7 The Canon kanon (Greek) / qaneh (Hebrew) – “reed” kanon (Greek) / qaneh (Hebrew) – “reed” A canon is a standard rule of measuring. A canon is a standard rule of measuring. R.T. Beckwith: “With respect to the Bible, it speaks of those books that met the standard and therefore were worthy of inclusion. Since the fourth century kanon has been used by Christians to denote an authoritative list of the books belonging to the Old Testament or New Testament.” R.T. Beckwith: “With respect to the Bible, it speaks of those books that met the standard and therefore were worthy of inclusion. Since the fourth century kanon has been used by Christians to denote an authoritative list of the books belonging to the Old Testament or New Testament.”

8 The Bible biblia – “the books” biblia – “the books” Two Covenants/Testaments Two Covenants/Testaments – Old Testament – New Testament At least 40 humans participated in the writing of the Bible At least 40 humans participated in the writing of the Bible Around 1500 years transpire from the first writing to the last Around 1500 years transpire from the first writing to the last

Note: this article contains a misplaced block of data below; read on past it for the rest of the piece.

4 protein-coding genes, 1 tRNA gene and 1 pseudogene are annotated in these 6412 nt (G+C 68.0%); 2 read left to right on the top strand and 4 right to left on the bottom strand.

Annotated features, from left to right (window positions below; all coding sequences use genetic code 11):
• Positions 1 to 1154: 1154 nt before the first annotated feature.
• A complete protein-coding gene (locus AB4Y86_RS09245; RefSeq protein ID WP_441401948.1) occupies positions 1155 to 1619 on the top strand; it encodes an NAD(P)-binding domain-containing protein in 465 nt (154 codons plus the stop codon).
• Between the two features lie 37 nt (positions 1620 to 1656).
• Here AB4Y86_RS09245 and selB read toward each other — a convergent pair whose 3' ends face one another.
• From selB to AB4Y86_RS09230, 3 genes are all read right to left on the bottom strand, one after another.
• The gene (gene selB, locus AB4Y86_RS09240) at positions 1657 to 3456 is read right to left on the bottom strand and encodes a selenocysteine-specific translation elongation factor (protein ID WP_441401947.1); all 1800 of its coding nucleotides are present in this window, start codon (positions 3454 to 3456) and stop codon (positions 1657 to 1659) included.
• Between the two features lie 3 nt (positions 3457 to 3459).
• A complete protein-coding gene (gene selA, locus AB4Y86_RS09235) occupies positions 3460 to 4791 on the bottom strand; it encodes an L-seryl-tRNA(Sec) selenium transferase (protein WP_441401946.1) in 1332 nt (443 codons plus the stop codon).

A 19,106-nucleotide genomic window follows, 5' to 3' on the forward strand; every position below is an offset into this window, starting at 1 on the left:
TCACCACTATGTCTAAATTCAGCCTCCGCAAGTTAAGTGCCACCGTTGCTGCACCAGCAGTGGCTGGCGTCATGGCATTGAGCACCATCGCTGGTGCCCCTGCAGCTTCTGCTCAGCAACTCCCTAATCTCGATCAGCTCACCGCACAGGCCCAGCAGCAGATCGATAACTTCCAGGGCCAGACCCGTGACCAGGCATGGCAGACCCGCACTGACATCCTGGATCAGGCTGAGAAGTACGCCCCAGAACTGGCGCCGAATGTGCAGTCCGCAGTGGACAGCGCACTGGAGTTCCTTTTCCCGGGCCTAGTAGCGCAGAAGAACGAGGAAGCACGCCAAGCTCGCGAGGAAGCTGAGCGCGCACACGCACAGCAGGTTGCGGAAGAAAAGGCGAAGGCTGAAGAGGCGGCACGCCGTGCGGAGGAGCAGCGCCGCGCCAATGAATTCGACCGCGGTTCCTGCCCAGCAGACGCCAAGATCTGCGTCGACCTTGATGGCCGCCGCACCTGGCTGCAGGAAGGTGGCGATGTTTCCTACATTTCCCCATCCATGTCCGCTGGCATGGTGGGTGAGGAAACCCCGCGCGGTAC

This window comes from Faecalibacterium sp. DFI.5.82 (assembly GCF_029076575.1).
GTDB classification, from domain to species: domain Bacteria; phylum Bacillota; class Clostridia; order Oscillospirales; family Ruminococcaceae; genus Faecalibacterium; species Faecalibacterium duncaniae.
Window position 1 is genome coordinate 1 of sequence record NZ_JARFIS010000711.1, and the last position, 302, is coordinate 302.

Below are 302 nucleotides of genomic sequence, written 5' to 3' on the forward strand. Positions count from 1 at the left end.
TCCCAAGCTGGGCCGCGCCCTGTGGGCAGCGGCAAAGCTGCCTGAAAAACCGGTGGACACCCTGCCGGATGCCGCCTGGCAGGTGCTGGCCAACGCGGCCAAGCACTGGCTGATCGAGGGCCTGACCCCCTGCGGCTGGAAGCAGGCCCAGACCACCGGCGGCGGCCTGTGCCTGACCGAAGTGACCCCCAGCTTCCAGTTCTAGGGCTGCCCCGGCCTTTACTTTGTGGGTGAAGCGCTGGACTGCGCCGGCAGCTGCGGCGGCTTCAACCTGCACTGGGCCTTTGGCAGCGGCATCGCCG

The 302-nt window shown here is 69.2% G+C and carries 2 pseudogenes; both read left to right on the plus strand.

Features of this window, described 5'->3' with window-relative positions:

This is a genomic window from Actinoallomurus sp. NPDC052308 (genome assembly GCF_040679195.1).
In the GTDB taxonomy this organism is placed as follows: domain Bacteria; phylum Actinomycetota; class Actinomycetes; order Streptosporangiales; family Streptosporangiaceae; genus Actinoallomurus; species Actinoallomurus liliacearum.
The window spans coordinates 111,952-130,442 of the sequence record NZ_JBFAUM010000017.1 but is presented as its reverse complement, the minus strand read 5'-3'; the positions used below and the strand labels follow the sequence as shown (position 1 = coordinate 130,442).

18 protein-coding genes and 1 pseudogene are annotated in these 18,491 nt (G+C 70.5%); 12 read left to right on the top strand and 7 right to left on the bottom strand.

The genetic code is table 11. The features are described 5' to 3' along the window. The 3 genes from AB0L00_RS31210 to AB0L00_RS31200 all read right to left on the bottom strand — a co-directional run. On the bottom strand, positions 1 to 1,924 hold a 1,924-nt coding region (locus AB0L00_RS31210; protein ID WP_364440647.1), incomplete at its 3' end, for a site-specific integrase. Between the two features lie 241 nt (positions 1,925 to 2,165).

9 The Bible’s View of Itself Daniel 9:2 Daniel 9:2 Matthew 21:42 Matthew 21:42 2 Peter 3: Peter 3:15-16

10 Hebrew Designations Hebrew Scriptures or tanak TORAH – Law TORAH – Law NEVI’M – Prophets NEVI’M – Prophets KETHUVIM – Writings KETHUVIM – Writings Matthew 5:17 (ESV) "Do not think that I have come to abolish the Law or the Prophets; I have not come to abolish them but to fulfill them.” Matthew 5:17 (ESV) "Do not think that I have come to abolish the Law or the Prophets; I have not come to abolish them but to fulfill them.”

11 Hebrew Designations Josephus (Against Apion 1:8): For we have not an innumerable multitude of books among us, disagreeing from and contradicting one another, [as the Greeks have,] but only twenty-two books, which contain the records of all the past times; which are justly believed to be divine; and of them five belong to Moses, which contain his laws and the traditions of the origin of mankind till his death. …